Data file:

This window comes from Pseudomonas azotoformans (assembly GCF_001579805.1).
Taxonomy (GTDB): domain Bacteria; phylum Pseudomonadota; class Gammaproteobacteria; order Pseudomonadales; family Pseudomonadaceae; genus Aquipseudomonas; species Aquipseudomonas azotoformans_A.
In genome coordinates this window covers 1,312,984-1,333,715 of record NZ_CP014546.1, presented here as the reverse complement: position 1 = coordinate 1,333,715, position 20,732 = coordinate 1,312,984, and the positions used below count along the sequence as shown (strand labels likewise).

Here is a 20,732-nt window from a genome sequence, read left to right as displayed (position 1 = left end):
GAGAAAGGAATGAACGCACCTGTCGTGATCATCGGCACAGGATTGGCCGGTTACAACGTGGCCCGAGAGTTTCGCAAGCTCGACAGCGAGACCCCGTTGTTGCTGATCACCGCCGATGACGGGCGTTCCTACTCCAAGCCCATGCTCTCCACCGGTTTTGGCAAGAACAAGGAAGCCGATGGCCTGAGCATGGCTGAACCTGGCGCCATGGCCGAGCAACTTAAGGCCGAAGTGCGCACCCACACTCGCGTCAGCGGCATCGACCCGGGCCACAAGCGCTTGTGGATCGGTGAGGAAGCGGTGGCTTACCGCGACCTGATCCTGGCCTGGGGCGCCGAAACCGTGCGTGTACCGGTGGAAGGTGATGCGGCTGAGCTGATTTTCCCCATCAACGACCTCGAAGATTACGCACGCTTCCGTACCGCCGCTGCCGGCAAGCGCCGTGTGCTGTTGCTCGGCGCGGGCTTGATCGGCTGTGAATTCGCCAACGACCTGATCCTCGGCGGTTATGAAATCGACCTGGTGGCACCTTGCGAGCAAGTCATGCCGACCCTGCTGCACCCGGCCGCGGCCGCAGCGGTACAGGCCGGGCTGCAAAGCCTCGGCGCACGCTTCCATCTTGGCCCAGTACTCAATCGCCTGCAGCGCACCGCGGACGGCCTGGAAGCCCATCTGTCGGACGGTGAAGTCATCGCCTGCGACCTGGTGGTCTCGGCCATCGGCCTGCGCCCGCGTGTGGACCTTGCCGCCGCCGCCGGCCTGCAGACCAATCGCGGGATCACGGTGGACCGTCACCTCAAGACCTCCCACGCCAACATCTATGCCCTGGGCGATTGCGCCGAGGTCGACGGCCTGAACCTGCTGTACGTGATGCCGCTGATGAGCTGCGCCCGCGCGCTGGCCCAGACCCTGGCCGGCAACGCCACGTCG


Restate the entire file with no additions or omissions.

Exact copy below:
This window comes from Pseudomonas azotoformans (assembly GCF_001579805.1).
Taxonomy (GTDB): domain Bacteria; phylum Pseudomonadota; class Gammaproteobacteria; order Pseudomonadales; family Pseudomonadaceae; genus Aquipseudomonas; species Aquipseudomonas azotoformans_A.
In genome coordinates this window covers 1,312,984-1,333,715 of record NZ_CP014546.1, presented here as the reverse complement: position 1 = coordinate 1,333,715, position 20,732 = coordinate 1,312,984, and the positions used below count along the sequence as shown (strand labels likewise).

Here is a 20,732-nt window from a genome sequence, read left to right as displayed (position 1 = left end):
GAGAAAGGAATGAACGCACCTGTCGTGATCATCGGCACAGGATTGGCCGGTTACAACGTGGCCCGAGAGTTTCGCAAGCTCGACAGCGAGACCCCGTTGTTGCTGATCACCGCCGATGACGGGCGTTCCTACTCCAAGCCCATGCTCTCCACCGGTTTTGGCAAGAACAAGGAAGCCGATGGCCTGAGCATGGCTGAACCTGGCGCCATGGCCGAGCAACTTAAGGCCGAAGTGCGCACCCACACTCGCGTCAGCGGCATCGACCCGGGCCACAAGCGCTTGTGGATCGGTGAGGAAGCGGTGGCTTACCGCGACCTGATCCTGGCCTGGGGCGCCGAAACCGTGCGTGTACCGGTGGAAGGTGATGCGGCTGAGCTGATTTTCCCCATCAACGACCTCGAAGATTACGCACGCTTCCGTACCGCCGCTGCCGGCAAGCGCCGTGTGCTGTTGCTCGGCGCGGGCTTGATCGGCTGTGAATTCGCCAACGACCTGATCCTCGGCGGTTATGAAATCGACCTGGTGGCACCTTGCGAGCAAGTCATGCCGACCCTGCTGCACCCGGCCGCGGCCGCAGCGGTACAGGCCGGGCTGCAAAGCCTCGGCGCACGCTTCCATCTTGGCCCAGTACTCAATCGCCTGCAGCGCACCGCGGACGGCCTGGAAGCCCATCTGTCGGACGGTGAAGTCATCGCCTGCGACCTGGTGGTCTCGGCCATCGGCCTGCGCCCGCGTGTGGACCTTGCCGCCGCCGCCGGCCTGCAGACCAATCGCGGGATCACGGTGGACCGTCACCTCAAGACCTCCCACGCCAACATCTATGCCCTGGGCGATTGCGCCGAGGTCGACGGCCTGAACCTGCTGTACGTGATGCCGCTGATGAGCTGCGCCCGCGCGCTGGCCCAGACCCTGGCCGGCAACGCCACGTCG